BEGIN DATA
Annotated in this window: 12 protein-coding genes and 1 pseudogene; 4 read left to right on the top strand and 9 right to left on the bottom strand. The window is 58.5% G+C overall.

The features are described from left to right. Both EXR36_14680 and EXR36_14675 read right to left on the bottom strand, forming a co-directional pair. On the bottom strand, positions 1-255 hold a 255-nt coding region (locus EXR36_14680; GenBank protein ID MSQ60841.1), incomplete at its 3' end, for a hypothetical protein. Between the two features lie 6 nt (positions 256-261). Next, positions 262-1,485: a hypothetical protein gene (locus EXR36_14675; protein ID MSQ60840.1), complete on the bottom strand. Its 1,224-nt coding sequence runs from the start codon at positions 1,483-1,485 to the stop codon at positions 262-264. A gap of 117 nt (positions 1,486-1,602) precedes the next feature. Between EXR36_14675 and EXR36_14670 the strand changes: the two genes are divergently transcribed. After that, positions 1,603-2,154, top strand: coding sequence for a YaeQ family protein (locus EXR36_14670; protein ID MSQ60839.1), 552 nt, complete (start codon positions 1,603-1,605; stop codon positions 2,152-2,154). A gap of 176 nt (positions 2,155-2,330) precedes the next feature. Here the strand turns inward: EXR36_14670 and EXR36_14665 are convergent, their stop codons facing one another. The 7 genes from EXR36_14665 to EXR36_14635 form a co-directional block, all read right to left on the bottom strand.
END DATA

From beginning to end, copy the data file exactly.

Annotated in this window: 12 protein-coding genes and 1 pseudogene; 4 read left to right on the top strand and 9 right to left on the bottom strand. The window is 58.5% G+C overall.

The features are described from left to right. Both EXR36_14680 and EXR36_14675 read right to left on the bottom strand, forming a co-directional pair. On the bottom strand, positions 1-255 hold a 255-nt coding region (locus EXR36_14680; GenBank protein ID MSQ60841.1), incomplete at its 3' end, for a hypothetical protein. Between the two features lie 6 nt (positions 256-261). Next, positions 262-1,485: a hypothetical protein gene (locus EXR36_14675; protein ID MSQ60840.1), complete on the bottom strand. Its 1,224-nt coding sequence runs from the start codon at positions 1,483-1,485 to the stop codon at positions 262-264. A gap of 117 nt (positions 1,486-1,602) precedes the next feature. Between EXR36_14675 and EXR36_14670 the strand changes: the two genes are divergently transcribed. After that, positions 1,603-2,154, top strand: coding sequence for a YaeQ family protein (locus EXR36_14670; protein ID MSQ60839.1), 552 nt, complete (start codon positions 1,603-1,605; stop codon positions 2,152-2,154). A gap of 176 nt (positions 2,155-2,330) precedes the next feature. Here the strand turns inward: EXR36_14670 and EXR36_14665 are convergent, their stop codons facing one another. The 7 genes from EXR36_14665 to EXR36_14635 form a co-directional block, all read right to left on the bottom strand.